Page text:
How to Do Nothing

Jenny Odell

A lovely treatise that argues t hat attention to a place is what makes life—well, alive.

The Sparrow

Mary Doria Russell

A group of Jesuit scientists, led by the polyglot priest Emilio Sandoz, set off on a mission to discover the source of music emanating from the direction of Alpha Centauri.

Lara Hogan has become the face of thoughtful, humane, and rigorous management—and for good reason.

Women Talking

Miriam Toews

A group of Mennonite women suffer for years from mysterious midnight attacks, purportedly the work of demons come to punish them for their sins. Eventually, they discover the assaults are not the work of demons but of men—their own husbands, sons, and neighbors.

The Night Tiger

Yangsze Choo

Ren is an eleven-year-old houseboy with a mission: to find his dead master’s finger, severed and lost years ago, and bury it with his body.

The Other Wind

Ursula K. Le Guin

This, the final book in the Earthsea cycle, returns to the Dry Land—the land of the dead—where the barrier between life and death is crumbling.

Tales from Earthsea

Ursula K. Le Guin

The fifth book in the Earthsea cycle breaks from the path for five short stories, each of which reveals more about the Archipelago and the customs, traditions, and people within it.


Ursula K. Le Guin

Two decades passed between the publication of the third book of the Earthsea cycle and this, the fourth.

The Farthest Shore

Ursula K. Le Guin

The third book in the Earthsea cycle makes plain what before had only been hinted at: the magic of the wizards carries a cost.

The Tombs of Atuan

Ursula K. Le Guin

The second book in Le Guin’s extraordinary Earthsea cycle continues her subversion of the usual wizardly tropes: Ged, the antihero from the first book, reappears, but he serves as an accessory to another’s story—that of a young girl named Tenar.

A Wizard of Earthsea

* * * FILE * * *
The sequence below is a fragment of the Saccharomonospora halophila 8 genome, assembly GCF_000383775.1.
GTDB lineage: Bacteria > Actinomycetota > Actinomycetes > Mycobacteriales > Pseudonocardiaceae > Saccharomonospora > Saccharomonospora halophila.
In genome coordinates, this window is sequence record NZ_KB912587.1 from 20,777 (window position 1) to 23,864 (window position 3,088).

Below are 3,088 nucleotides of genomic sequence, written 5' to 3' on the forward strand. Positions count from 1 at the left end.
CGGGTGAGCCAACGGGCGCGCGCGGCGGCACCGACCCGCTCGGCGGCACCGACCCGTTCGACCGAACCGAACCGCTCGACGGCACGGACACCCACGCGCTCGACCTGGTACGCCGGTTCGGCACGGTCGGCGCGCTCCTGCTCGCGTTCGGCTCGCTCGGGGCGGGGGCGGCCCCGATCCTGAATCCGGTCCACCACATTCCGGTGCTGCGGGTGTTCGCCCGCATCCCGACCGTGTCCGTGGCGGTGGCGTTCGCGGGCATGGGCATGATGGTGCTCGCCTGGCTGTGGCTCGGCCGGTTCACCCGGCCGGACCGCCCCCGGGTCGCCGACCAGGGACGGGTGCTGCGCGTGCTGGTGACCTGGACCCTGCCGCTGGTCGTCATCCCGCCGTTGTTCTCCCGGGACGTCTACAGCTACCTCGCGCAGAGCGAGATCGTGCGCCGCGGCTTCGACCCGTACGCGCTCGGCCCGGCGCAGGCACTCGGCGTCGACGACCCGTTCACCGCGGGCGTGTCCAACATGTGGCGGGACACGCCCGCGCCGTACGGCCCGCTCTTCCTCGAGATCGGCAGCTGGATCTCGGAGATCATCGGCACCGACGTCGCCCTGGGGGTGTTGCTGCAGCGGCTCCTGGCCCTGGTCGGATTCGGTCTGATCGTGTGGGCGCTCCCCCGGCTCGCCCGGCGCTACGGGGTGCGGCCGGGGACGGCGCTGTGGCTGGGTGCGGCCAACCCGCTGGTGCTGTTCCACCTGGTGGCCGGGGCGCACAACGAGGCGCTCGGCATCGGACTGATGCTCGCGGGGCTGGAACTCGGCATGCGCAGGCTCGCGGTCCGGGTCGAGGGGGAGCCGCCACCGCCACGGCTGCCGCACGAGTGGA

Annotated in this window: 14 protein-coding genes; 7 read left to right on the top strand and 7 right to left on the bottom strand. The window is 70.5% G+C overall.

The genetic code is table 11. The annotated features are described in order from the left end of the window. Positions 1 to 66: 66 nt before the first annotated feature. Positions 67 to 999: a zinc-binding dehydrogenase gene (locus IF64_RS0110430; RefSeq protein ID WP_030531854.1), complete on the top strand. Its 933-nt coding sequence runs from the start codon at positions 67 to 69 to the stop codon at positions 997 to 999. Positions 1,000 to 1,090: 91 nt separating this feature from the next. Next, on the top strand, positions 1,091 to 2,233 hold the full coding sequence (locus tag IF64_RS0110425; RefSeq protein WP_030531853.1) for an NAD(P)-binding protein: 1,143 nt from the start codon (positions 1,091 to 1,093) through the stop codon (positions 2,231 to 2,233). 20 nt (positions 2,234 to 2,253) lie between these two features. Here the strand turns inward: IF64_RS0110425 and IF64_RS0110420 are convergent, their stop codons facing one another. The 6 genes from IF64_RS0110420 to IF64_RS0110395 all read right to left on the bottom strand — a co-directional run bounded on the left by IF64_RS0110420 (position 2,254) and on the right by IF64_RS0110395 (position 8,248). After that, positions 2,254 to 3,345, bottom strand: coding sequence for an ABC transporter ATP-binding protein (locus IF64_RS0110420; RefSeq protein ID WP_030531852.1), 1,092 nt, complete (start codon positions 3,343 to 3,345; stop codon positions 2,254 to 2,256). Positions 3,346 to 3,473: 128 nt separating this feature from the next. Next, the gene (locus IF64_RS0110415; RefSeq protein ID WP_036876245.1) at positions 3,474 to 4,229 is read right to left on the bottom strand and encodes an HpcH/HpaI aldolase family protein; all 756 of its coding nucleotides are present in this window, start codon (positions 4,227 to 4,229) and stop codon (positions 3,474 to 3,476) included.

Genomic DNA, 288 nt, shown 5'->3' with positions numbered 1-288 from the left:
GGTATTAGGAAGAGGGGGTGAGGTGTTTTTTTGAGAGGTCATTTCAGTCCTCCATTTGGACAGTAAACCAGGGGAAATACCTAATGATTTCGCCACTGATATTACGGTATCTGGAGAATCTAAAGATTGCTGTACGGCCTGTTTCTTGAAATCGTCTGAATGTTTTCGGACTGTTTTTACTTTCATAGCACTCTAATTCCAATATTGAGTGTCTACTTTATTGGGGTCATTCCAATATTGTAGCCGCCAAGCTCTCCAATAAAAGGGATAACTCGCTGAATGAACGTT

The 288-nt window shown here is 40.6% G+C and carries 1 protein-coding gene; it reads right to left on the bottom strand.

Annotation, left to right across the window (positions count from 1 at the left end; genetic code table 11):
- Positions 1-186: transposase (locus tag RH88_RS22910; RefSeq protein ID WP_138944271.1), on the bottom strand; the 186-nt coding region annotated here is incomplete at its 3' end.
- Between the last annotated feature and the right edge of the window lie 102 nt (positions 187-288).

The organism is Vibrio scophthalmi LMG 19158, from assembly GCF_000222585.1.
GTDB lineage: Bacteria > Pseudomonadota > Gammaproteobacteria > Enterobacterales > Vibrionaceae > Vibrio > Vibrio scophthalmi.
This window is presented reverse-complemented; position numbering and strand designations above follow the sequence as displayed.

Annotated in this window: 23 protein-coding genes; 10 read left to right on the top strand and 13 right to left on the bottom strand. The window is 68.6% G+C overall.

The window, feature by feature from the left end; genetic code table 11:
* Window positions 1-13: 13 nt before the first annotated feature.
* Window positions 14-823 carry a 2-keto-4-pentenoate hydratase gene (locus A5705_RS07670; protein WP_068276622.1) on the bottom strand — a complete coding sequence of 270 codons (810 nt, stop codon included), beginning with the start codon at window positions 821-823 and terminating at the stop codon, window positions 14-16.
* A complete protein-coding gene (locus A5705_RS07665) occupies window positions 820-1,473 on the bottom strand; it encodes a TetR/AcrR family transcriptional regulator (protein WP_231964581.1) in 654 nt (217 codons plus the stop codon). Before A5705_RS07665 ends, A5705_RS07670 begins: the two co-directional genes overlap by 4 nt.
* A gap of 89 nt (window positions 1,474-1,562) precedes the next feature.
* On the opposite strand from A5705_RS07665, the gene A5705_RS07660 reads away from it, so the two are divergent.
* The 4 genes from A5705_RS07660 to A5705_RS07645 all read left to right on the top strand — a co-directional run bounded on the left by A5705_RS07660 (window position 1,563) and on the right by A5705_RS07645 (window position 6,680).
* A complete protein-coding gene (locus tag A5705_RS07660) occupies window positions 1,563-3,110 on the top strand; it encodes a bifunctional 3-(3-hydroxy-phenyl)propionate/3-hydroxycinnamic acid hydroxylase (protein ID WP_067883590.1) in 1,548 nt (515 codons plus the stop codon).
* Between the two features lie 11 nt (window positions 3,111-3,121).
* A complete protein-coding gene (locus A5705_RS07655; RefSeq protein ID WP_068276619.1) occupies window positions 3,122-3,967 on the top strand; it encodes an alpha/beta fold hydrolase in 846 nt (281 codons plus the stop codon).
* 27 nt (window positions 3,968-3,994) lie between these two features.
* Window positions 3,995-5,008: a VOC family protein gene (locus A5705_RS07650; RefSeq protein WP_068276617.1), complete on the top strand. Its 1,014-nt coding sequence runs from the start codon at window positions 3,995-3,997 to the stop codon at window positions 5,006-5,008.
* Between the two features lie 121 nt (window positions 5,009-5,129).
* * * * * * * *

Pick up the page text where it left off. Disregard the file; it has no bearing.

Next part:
Ursula K. Le Guin

The first book in Le Guin’s famed Earthsea cycle introduces Ged, a young and brilliant, albeit cocky, wizard who attempts to use magic he doesn’t fully understand, with dire consequences.

The Power

Naomi Alderman

One day, teenage girls across the globe awaken to find they have a new and terrifying power: they can manifest electricity with their bodies, using it to tease, to torture, and to kill.

New Dark Age

James Bridle

James Bridle’s astute and critical eye breaks down the many ways in which technology—once heralded as the key to truly knowing the world—has in fact brought about an era of misinformation, conspiracy theories, and post-factual politics: in short, a new dark age.


Tressie McMillan Cottom

Tressie McMillan Cottom pulls no punches in this exquisite, clear-eyed, and necessary collection of essays.

Infinite Detail

Tim Maughan

Tim Maughan’s debut novel is tragic and charming and very close to home: in response to the normalization of extreme surveillance, an anonymous cyberterrorist group figures out how to take the whole internet down, sending the world into chaos.

The Raven Tower

Ann Leckie

The main character of this book is a stone. A literal stone. Well, a god in the form of a stone, but a stone nonetheless.

Akata Warrior

Nnedi Okorafor

The second book in Okorafor’s Akata series finds Sunny settled in to her new magical school, observing the changes in her body as she grows and becomes stronger.